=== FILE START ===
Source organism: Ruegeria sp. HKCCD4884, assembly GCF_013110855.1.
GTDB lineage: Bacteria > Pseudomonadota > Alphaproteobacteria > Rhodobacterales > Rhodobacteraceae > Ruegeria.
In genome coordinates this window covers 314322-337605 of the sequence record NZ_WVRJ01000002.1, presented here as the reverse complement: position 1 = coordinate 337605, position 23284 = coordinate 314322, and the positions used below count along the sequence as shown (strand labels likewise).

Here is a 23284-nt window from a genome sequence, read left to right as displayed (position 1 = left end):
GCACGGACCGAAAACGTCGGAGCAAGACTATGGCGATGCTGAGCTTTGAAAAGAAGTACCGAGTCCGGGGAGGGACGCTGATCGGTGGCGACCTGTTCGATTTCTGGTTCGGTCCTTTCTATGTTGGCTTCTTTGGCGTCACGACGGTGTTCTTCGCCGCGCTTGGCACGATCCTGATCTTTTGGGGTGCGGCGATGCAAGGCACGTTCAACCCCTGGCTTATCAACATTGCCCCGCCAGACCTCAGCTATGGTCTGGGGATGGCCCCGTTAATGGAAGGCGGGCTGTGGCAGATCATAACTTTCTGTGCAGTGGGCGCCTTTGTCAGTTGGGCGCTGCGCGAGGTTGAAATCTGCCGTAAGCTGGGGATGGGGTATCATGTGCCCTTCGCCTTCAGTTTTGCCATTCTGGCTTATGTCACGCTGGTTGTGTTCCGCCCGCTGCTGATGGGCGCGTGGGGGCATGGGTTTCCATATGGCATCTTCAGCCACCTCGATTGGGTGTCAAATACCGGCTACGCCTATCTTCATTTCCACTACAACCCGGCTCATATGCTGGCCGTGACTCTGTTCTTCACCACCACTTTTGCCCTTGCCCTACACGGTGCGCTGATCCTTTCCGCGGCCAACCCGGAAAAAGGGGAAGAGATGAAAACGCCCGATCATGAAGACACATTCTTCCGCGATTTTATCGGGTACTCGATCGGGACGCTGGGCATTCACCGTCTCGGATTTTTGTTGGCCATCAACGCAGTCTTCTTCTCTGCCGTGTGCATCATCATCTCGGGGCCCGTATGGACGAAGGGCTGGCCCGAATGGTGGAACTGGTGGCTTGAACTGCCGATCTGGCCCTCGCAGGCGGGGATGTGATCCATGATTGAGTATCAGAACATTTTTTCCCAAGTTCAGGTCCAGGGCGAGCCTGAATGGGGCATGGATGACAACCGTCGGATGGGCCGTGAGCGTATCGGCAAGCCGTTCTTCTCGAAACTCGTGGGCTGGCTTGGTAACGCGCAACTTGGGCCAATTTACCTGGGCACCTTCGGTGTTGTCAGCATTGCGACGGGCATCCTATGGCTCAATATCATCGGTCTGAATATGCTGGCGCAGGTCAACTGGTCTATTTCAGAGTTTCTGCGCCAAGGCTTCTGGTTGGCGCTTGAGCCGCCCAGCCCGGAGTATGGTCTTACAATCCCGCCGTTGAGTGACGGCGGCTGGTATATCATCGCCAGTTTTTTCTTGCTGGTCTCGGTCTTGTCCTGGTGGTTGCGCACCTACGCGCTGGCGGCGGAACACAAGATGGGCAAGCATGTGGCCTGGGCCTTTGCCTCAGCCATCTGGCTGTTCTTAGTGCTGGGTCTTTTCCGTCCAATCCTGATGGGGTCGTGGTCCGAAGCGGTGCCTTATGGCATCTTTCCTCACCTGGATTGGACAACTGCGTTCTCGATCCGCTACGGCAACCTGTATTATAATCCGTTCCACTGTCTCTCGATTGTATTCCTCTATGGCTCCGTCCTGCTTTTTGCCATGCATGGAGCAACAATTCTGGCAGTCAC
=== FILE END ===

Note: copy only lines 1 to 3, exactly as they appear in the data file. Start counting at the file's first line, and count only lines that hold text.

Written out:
Source organism: Ruegeria sp. HKCCD4884, assembly GCF_013110855.1.
GTDB lineage: Bacteria > Pseudomonadota > Alphaproteobacteria > Rhodobacterales > Rhodobacteraceae > Ruegeria.
In genome coordinates this window covers 314322-337605 of the sequence record NZ_WVRJ01000002.1, presented here as the reverse complement: position 1 = coordinate 337605, position 23284 = coordinate 314322, and the positions used below count along the sequence as shown (strand labels likewise).